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Date:	Thu, 20 Dec 2012 01:19:51 +0530
From:	"Srivatsa S. Bhat" <>
To:	Oleg Nesterov <>
Subject: Re: [RFC PATCH v4 1/9] CPU hotplug: Provide APIs to prevent CPU offline
 from atomic context

On 12/20/2012 12:44 AM, Oleg Nesterov wrote:
> On 12/19, Srivatsa S. Bhat wrote:
>> BTW, there is a small problem with the synchronize_sched() approach:
>> We can't generalize the synchronization scheme as a generic percpu rwlock
>> because the writer's role is split into 2, the first part (the one having
>> synchronize_sched()) which should be run in process context, and the
>> second part (the rest of it), which can be run in atomic context.
> Yes,
>> That is, needing the writer to be able to sleep (due to synchronize_sched())
>> will make the locking scheme unusable (in other usecases) I think. And
>> the split (blocking and non-blocking part) itself seems hard to express
>> as a single writer API.
> I do not think this is the problem.
> We need 2 helpers for writer, the 1st one does synchronize_sched() and the
> 2nd one takes rwlock. A generic percpu_write_lock() simply calls them both.

Ah, that's the problem no? Users of reader-writer locks expect to run in
atomic context (ie., they don't want to sleep). We can't expose an API that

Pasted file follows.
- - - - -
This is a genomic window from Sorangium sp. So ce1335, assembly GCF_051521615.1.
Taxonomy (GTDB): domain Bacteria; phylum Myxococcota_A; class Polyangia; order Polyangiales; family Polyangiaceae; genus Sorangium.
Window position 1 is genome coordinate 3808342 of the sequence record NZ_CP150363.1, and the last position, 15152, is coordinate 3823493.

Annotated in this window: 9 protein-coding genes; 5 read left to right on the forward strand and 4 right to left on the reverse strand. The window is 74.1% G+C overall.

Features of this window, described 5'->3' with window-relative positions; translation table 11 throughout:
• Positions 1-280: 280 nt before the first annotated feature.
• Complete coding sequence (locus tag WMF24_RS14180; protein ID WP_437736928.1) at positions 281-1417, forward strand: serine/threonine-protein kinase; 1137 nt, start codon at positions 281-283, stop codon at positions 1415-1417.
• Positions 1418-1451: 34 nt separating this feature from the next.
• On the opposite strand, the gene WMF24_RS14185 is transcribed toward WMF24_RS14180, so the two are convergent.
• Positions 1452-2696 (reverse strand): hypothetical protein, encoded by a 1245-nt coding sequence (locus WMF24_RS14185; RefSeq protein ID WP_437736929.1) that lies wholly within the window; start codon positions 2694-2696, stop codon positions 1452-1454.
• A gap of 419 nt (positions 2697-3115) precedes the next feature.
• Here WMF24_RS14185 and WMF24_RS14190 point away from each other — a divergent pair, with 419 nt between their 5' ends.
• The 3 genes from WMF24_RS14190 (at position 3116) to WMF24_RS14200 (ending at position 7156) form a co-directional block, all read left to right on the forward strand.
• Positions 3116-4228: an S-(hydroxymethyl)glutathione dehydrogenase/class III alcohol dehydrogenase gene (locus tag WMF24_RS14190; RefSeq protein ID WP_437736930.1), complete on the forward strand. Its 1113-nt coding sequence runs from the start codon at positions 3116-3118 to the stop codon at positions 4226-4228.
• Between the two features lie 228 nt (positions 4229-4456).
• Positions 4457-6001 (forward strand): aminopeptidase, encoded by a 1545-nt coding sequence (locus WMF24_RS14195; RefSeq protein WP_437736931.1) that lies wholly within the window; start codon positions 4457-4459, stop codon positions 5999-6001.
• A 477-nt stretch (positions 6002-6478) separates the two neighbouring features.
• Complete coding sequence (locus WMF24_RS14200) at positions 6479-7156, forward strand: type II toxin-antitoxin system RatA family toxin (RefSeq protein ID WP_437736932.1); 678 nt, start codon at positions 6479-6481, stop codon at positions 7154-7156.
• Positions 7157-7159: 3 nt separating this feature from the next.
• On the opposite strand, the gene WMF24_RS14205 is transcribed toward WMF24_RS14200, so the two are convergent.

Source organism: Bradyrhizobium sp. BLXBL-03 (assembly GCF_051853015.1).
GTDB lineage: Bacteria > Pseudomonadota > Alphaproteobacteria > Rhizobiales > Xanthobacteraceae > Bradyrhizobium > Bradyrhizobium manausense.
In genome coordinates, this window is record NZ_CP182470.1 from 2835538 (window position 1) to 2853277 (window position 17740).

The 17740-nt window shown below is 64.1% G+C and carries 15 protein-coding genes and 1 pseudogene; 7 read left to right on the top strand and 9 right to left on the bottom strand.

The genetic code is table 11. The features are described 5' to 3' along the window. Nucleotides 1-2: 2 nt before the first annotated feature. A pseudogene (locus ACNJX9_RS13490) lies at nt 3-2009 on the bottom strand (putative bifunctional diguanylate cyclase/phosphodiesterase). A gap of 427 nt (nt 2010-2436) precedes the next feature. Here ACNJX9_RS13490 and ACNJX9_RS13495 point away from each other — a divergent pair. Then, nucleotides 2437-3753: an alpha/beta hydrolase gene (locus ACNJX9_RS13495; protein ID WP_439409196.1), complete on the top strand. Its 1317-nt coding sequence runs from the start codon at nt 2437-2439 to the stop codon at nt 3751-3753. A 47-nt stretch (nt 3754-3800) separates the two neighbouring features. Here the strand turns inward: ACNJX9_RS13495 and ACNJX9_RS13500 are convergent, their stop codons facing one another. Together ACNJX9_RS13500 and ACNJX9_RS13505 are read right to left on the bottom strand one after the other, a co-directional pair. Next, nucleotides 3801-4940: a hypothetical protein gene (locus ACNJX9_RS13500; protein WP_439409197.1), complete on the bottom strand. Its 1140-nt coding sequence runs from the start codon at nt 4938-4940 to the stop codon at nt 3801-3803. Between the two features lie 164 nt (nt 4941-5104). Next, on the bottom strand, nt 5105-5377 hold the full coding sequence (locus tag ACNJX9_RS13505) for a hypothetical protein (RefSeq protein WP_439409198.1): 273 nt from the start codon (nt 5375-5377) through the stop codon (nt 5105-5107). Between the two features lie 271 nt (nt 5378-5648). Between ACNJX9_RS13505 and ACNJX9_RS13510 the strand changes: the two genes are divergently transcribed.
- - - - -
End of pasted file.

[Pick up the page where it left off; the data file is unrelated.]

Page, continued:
can make the task go to sleep under the covers!
(And that too, definitely not with a name such as "percpu_write_lock_irqsave()"
... because we are going to be interrupt-safe as well, in the second part...).
> In fact I think that the 1st helper should not do synchronize_sched(),
> and (say) cpu_hotplug_begin() should call it itself. Because if we also
> change cpu_hotplug_begin() to use percpu_rw_sem we do not want to do
> synchronize_sched() twice. But lets ignore this for now.

Yeah, let's ignore this for now, else I'll get all confused ;-)

> But,
>> Hmmm.. so what do we do? Shall we say "We anyway have to do smp_rmb() in the
>> reader in the fast path. Instead let's do a full smp_mb() and get rid of
>> the synchronize_sched() in the writer, and thereby expose this synchronization
>> scheme as generic percpu rwlocks?" Or should we rather use synchronize_sched()
>> and keep this synchronization scheme restricted to CPU hotplug only?
> Oh, I do not know ;)
> To me, the main question is: can we use synchronize_sched() in cpu_down?
> It is slow.

Haha :-) So we don't want smp_mb() in the reader, *and* also don't want
synchronize_sched() in the writer! Sounds like saying we want to have the cake
and eat it too ;-) :P

But seriously speaking, I understand that its a bit of a hard choice to make.
On one side, we can avoid synchronize_sched() at the writer, but have to bear
the burden of smp_mb() at the reader even in the fastpath, when no writer is active.
On the other side, we can make the reader avoid smp_mb(), but the writer has to
suffer a full synchronize_sched(). But an important point is that, at the writer
side, we already wait for so many mutex locks and stuff, like in the CPU_DOWN_PREPARE
stage (as determined by the callbacks). So adding a synchronize_sched() to the mix
shouldn't make it noticeably bad, isn't it?

(I'm not arguing in favor of using synchronize_sched(). I'm just trying to point
out that using it might not be as bad as we think it is, in the CPU hotplug case.
And moreover, since I'm still not convinced about the writer API part if use
synchronize_sched(), I'd rather avoid synchronize_sched().)

Srivatsa S. Bhat

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